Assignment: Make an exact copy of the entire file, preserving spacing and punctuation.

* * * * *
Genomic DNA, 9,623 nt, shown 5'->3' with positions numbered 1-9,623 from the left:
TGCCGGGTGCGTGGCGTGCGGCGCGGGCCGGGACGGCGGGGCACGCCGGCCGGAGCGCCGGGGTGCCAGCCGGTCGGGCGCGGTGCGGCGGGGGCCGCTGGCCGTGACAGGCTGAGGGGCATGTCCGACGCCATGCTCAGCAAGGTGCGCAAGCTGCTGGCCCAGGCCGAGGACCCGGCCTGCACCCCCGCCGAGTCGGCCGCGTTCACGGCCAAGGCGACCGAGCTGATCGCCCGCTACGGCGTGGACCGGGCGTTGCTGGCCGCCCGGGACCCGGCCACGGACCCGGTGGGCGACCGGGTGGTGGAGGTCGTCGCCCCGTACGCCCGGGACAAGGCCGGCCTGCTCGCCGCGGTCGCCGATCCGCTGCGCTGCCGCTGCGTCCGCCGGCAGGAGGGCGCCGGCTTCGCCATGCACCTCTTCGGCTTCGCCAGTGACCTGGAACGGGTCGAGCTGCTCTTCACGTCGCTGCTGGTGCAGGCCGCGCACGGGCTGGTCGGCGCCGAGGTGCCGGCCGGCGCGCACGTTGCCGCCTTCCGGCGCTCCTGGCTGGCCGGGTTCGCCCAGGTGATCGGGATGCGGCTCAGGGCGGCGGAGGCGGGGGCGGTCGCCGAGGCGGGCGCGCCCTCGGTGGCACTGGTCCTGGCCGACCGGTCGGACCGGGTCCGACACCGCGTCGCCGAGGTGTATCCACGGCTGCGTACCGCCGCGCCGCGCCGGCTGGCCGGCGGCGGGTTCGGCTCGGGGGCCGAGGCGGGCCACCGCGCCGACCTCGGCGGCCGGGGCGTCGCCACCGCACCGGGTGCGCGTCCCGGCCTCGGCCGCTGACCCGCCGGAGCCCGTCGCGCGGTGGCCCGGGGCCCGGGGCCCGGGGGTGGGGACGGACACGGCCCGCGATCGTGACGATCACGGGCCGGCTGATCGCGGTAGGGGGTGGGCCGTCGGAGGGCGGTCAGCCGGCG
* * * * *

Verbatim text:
Genomic DNA, 9,623 nt, shown 5'->3' with positions numbered 1-9,623 from the left:
TGCCGGGTGCGTGGCGTGCGGCGCGGGCCGGGACGGCGGGGCACGCCGGCCGGAGCGCCGGGGTGCCAGCCGGTCGGGCGCGGTGCGGCGGGGGCCGCTGGCCGTGACAGGCTGAGGGGCATGTCCGACGCCATGCTCAGCAAGGTGCGCAAGCTGCTGGCCCAGGCCGAGGACCCGGCCTGCACCCCCGCCGAGTCGGCCGCGTTCACGGCCAAGGCGACCGAGCTGATCGCCCGCTACGGCGTGGACCGGGCGTTGCTGGCCGCCCGGGACCCGGCCACGGACCCGGTGGGCGACCGGGTGGTGGAGGTCGTCGCCCCGTACGCCCGGGACAAGGCCGGCCTGCTCGCCGCGGTCGCCGATCCGCTGCGCTGCCGCTGCGTCCGCCGGCAGGAGGGCGCCGGCTTCGCCATGCACCTCTTCGGCTTCGCCAGTGACCTGGAACGGGTCGAGCTGCTCTTCACGTCGCTGCTGGTGCAGGCCGCGCACGGGCTGGTCGGCGCCGAGGTGCCGGCCGGCGCGCACGTTGCCGCCTTCCGGCGCTCCTGGCTGGCCGGGTTCGCCCAGGTGATCGGGATGCGGCTCAGGGCGGCGGAGGCGGGGGCGGTCGCCGAGGCGGGCGCGCCCTCGGTGGCACTGGTCCTGGCCGACCGGTCGGACCGGGTCCGACACCGCGTCGCCGAGGTGTATCCACGGCTGCGTACCGCCGCGCCGCGCCGGCTGGCCGGCGGCGGGTTCGGCTCGGGGGCCGAGGCGGGCCACCGCGCCGACCTCGGCGGCCGGGGCGTCGCCACCGCACCGGGTGCGCGTCCCGGCCTCGGCCGCTGACCCGCCGGAGCCCGTCGCGCGGTGGCCCGGGGCCCGGGGCCCGGGGGTGGGGACGGACACGGCCCGCGATCGTGACGATCACGGGCCGGCTGATCGCGGTAGGGGGTGGGCCGTCGGAGGGCGGTCAGCCGGCG